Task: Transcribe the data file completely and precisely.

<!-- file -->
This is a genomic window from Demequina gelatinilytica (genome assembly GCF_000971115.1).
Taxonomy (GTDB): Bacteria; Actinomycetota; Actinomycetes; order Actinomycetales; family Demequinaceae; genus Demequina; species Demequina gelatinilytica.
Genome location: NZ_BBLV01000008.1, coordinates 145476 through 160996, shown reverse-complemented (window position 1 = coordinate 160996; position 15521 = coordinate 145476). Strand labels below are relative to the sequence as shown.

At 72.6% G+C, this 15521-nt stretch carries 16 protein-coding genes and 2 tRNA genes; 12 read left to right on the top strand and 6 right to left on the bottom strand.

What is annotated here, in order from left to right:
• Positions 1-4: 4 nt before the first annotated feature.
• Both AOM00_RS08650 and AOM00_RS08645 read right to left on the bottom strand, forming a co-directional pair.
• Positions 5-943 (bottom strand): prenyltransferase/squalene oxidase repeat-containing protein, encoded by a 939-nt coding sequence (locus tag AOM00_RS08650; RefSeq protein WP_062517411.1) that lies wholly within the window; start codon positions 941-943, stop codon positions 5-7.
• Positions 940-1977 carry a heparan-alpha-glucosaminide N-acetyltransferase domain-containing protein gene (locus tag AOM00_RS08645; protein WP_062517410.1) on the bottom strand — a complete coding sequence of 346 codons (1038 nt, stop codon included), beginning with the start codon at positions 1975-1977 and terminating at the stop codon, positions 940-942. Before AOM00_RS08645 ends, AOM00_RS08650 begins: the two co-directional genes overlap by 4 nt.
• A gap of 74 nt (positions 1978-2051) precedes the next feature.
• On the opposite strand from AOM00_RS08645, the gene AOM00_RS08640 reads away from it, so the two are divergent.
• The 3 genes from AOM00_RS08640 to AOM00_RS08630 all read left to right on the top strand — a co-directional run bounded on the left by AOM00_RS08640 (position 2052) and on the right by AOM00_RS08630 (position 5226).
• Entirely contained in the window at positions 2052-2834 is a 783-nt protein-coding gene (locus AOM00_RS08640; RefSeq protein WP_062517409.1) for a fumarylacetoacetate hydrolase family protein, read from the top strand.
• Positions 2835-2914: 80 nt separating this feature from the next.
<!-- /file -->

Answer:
This is a genomic window from Demequina gelatinilytica (genome assembly GCF_000971115.1).
Taxonomy (GTDB): Bacteria; Actinomycetota; Actinomycetes; order Actinomycetales; family Demequinaceae; genus Demequina; species Demequina gelatinilytica.
Genome location: NZ_BBLV01000008.1, coordinates 145476 through 160996, shown reverse-complemented (window position 1 = coordinate 160996; position 15521 = coordinate 145476). Strand labels below are relative to the sequence as shown.

At 72.6% G+C, this 15521-nt stretch carries 16 protein-coding genes and 2 tRNA genes; 12 read left to right on the top strand and 6 right to left on the bottom strand.

What is annotated here, in order from left to right:
• Positions 1-4: 4 nt before the first annotated feature.
• Both AOM00_RS08650 and AOM00_RS08645 read right to left on the bottom strand, forming a co-directional pair.
• Positions 5-943 (bottom strand): prenyltransferase/squalene oxidase repeat-containing protein, encoded by a 939-nt coding sequence (locus tag AOM00_RS08650; RefSeq protein WP_062517411.1) that lies wholly within the window; start codon positions 941-943, stop codon positions 5-7.
• Positions 940-1977 carry a heparan-alpha-glucosaminide N-acetyltransferase domain-containing protein gene (locus tag AOM00_RS08645; protein WP_062517410.1) on the bottom strand — a complete coding sequence of 346 codons (1038 nt, stop codon included), beginning with the start codon at positions 1975-1977 and terminating at the stop codon, positions 940-942. Before AOM00_RS08645 ends, AOM00_RS08650 begins: the two co-directional genes overlap by 4 nt.
• A gap of 74 nt (positions 1978-2051) precedes the next feature.
• On the opposite strand from AOM00_RS08645, the gene AOM00_RS08640 reads away from it, so the two are divergent.
• The 3 genes from AOM00_RS08640 to AOM00_RS08630 all read left to right on the top strand — a co-directional run bounded on the left by AOM00_RS08640 (position 2052) and on the right by AOM00_RS08630 (position 5226).
• Entirely contained in the window at positions 2052-2834 is a 783-nt protein-coding gene (locus AOM00_RS08640; RefSeq protein WP_062517409.1) for a fumarylacetoacetate hydrolase family protein, read from the top strand.
• Positions 2835-2914: 80 nt separating this feature from the next.